From the hostel, we walked for hours, stopping at every pub or club along the way. We drank and danced our way through the city. The night started with 25 of us, people from a variety of countries and cultures around the world, and ended at 6am with just five left – my brothers and I, and a brother and sister from Canada.
Worse-for-wear the following morning, we had to check out of the hostel and waste time before our flight to Paris in the afternoon. We headed back in to town for some lunch and a final look around.
We decided to go up into the Old Town Hall Tower to view the city from above. The Hall was established as a symbol of the town self-administration in 1338. The most striking feature is the astronomical clock, mounted in 1410 and completed over many years. The central astronomical-astrological part is based on the geocentric conception of the planet motions and represents the chronology methods of that time.
The Hall was damaged a number of times throughout history by windstorms and wars – however, the most devastating event was when the Town Hall burnt down in 1945 in the Prague May rising. It was restored within three years. The view from the Tower is impressive – 360 degrees of the historical city centre, the suburban districts and outskirts of the city.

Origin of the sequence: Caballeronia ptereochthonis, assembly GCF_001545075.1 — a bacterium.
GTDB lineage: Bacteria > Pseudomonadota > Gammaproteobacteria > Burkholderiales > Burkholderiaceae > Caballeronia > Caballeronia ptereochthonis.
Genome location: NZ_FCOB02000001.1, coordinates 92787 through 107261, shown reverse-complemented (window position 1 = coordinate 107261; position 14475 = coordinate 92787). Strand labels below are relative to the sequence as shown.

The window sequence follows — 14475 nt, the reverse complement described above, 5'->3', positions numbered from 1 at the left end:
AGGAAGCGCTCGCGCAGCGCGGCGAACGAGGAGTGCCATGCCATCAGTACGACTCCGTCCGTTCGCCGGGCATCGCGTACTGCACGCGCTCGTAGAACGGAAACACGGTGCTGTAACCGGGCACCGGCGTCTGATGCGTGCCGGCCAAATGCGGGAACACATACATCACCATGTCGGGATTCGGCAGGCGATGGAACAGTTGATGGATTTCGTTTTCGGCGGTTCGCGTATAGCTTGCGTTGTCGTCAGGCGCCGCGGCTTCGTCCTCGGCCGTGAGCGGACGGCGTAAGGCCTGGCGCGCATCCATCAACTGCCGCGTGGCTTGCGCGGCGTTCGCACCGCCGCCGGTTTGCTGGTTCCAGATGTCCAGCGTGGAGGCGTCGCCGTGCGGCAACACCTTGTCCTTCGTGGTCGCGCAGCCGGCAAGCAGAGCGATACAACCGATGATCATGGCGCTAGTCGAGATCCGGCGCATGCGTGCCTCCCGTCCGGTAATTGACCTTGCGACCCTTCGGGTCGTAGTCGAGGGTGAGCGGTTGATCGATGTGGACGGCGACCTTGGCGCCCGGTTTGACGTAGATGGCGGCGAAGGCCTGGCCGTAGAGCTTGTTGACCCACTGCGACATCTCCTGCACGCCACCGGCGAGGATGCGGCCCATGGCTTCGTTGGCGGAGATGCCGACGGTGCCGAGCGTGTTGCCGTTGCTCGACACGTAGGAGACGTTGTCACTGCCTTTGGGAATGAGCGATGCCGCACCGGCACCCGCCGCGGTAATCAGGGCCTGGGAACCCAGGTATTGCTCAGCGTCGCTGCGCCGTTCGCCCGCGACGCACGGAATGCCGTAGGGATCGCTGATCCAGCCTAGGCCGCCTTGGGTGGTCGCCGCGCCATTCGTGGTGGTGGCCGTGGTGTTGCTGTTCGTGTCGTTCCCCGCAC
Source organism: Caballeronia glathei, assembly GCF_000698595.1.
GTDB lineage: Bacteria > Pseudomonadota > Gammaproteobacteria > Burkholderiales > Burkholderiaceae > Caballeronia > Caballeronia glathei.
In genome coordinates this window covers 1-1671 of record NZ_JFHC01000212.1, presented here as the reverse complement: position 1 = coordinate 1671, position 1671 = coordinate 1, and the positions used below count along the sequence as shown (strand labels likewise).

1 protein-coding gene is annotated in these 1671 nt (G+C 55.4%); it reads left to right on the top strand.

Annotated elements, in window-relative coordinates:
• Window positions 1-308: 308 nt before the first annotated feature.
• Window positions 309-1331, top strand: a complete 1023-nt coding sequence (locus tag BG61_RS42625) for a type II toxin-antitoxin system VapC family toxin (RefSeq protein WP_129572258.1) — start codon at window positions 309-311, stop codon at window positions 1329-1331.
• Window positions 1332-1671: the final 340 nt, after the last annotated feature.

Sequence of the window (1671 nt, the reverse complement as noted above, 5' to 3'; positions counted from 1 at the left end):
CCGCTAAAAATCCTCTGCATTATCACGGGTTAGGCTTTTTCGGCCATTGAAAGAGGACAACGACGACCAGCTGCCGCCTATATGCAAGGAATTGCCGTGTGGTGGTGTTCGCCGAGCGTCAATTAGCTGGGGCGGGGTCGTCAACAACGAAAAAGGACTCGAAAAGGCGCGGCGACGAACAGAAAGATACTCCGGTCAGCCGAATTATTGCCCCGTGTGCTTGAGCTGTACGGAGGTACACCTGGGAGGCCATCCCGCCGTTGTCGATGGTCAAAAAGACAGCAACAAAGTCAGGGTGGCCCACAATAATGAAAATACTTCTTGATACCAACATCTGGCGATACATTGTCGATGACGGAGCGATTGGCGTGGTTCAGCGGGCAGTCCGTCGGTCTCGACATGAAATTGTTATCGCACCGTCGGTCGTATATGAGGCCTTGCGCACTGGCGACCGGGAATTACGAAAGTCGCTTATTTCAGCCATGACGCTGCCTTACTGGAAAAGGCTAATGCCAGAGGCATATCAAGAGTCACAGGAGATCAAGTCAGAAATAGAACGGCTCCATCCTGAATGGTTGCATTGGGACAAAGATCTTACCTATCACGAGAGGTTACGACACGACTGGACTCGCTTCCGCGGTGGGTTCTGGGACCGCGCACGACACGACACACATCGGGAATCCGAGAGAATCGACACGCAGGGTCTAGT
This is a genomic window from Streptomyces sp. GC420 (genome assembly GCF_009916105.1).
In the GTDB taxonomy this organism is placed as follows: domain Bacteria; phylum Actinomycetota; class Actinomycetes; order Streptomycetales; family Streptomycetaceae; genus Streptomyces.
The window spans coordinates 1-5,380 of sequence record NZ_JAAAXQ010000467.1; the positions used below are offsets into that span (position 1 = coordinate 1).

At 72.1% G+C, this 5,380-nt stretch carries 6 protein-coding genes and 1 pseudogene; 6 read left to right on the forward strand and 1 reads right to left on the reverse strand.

I left Prague with a heavy heart and vowed to one day return. Even Shane had tears in his eyes as we drove along the mountain-side on our way to the airport.
It’s a city that has gone deep into my heart and I will never forget the impact it has had on me. Prague has been noted in my book of memory.
The drive from St Malo through Normandy was beautiful, but the roads were hell. French people play a game of “one for one” – they look after themselves on the road and have no concern or respect for others. Along with this, we were constantly lost on massive round-a-bouts and even more often frustrated at road signs which made no sense - no matter how well I could read the map.
By the time we arrived at Brussels, eight hours later, we were beyond ready for a beer.
Brussels is fascinating, with a dividing history and culture between French and Dutch. The capital of Belgium, the border between the two is noticeable – stepping into stores on the south-side, French is prominent; but as you head out of the city north/east-bound, Dutch takes over.